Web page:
CLUSTER the table, add
CHECK constraints, and return
it to it's position in the primary table.
For the hairy details, you can see the source code.
The disk space issue
Now we have neatly ordered data on disk, but it's still using a lot of space. How do we deal with this? I set about to test out cstore_fdw, which uses the ORC format to store and compress data.
The results of such experiments were mixed, and tests with our usual queries
were much slower than usual. Our
SELECT benchmark resulted in, at best, 11
Transactions per second, compared to approximately 150-200 otherwise.
cstore_fdw gave good savings on disk space (8.5 GB on disk for 75GB stored data).
As an alternative to that, I ran a test with btrfs+zstd for archival tables, and while the compression was slightly worse ( approximately 3%), query performance was an order of magnitude higher.
The below table uses on disk size, not apparent size, and differ between various filesystems, so they are more for ballpark idea, than exact measures. The dataset for this test is ~75GB of time series, and the queries represent our typical workload. Machine and postgres configuration is the same for all tests. Data is much larger than available RAM.
|solution||disk used||insert tps||select tps|
In other tests, compression gave a slight advantage to query perfomance, simply because of reduced IO latencies.
Putting it together
So, a simple solution wrapping this together would be to use tablespaces where archival data is on a different filesystem from normal data. For various reasons, we decided against this to begin with, a decision we might return to.
Instead, we're using postgres_fdw to use remote tables for archival data on a second database server.
Moving data from one database to another over postgres_fdw turned out to be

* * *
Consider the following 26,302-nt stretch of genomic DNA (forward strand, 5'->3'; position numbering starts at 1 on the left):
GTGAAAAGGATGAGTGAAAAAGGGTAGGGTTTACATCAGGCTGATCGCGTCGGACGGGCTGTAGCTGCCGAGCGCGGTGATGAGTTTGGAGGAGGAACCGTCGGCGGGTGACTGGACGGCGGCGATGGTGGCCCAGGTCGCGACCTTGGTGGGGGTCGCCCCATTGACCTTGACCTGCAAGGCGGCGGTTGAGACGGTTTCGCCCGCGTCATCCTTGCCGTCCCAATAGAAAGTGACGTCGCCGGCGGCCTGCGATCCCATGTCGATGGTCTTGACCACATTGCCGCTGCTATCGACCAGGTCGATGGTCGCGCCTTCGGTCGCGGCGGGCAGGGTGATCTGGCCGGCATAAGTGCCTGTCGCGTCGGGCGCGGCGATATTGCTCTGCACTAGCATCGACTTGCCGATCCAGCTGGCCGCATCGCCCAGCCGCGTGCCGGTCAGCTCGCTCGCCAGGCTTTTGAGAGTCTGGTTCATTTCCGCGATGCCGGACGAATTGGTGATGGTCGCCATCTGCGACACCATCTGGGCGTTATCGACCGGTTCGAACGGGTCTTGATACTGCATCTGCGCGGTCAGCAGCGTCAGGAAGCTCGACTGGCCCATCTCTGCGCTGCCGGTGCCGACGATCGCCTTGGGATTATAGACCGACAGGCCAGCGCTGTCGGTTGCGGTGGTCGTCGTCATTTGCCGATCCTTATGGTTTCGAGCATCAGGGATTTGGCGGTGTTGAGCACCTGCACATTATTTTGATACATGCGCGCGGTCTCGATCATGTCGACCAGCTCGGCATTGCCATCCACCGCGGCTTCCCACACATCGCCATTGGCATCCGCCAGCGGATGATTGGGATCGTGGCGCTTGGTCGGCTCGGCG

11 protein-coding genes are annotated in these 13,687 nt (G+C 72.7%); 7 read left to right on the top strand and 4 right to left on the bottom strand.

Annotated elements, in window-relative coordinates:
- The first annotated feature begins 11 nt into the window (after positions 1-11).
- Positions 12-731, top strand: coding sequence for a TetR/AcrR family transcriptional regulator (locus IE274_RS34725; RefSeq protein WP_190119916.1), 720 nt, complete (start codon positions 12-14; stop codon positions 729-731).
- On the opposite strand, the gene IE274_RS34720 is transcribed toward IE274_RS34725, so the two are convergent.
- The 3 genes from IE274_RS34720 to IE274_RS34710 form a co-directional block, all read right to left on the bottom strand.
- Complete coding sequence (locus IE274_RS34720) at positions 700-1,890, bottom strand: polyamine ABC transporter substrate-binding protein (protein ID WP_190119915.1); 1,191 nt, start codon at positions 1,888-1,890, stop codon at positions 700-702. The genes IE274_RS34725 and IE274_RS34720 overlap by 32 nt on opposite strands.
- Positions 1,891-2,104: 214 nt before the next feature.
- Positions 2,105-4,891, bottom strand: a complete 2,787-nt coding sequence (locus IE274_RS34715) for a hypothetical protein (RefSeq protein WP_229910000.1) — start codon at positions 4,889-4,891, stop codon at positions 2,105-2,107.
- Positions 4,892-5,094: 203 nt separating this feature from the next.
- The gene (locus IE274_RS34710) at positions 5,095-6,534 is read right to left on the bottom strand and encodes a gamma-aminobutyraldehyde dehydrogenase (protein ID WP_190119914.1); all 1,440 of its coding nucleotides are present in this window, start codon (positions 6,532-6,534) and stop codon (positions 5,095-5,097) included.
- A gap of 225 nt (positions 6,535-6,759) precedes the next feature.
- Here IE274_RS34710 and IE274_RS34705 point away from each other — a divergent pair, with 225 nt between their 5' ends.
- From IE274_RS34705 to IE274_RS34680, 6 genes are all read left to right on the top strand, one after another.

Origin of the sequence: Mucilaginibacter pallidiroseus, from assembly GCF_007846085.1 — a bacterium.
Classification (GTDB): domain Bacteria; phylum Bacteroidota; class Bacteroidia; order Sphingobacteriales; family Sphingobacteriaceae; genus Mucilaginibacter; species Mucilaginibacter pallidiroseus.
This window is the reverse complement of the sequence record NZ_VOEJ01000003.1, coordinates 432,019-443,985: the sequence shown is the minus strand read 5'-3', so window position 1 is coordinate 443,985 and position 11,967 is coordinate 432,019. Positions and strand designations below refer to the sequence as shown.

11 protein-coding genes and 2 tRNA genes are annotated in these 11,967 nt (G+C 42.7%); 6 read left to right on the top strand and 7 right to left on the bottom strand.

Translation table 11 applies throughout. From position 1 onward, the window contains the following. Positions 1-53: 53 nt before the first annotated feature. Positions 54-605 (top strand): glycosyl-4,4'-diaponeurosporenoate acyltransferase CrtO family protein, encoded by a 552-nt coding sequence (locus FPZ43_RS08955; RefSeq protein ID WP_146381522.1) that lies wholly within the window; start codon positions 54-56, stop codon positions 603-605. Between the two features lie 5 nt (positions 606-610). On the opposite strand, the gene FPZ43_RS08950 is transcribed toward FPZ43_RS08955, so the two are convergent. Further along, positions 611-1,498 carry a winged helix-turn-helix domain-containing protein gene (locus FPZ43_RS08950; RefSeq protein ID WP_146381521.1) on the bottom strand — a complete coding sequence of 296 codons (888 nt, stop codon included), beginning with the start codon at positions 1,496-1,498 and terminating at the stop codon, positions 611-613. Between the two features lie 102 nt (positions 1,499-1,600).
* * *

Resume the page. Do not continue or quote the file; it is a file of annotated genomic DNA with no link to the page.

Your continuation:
slow, so I had to make a solution to efficiently copy
between the databases, using the
COPY command and pipes.
So, the tool will:
- Create tables on the archive database
- Create foreign tables on the primary database
- Detach source table from the parent table
- Attach foreign table to the parent table
COPYto move and sort the data from primary to archive
- Cluster the table after data injection
- Clean up after itself
Overall, getting all the small details correct has been difficult. However, the end result is a reduction of disk usage to 12% of the original, while keeping query performance at around 90% of the original.
A single month's data (September 2017) according to
BRIN index vs. Btree index
For the above table a brin index is approximately 4.1MB uncompressed, while a btree index for the same columns and dataset is 7.4GB.
What about dropping nanosecond resolution of data?
We can't just remove a column from the table, even if that would be desirable, since that would break the foreign tables. However, zeroing it in the table and letting disk compression sort it out can help there. However, this only saves ~1.1% in size.
All together now
- Table partitioning in ranges
brinindexes on older data (disk savings)
btreeindexes on fresh data (performance)
CLUSTERtables on disk to further optimize
- Place older partitions on
postgres_fdwto offload older data to another DB (disk savings)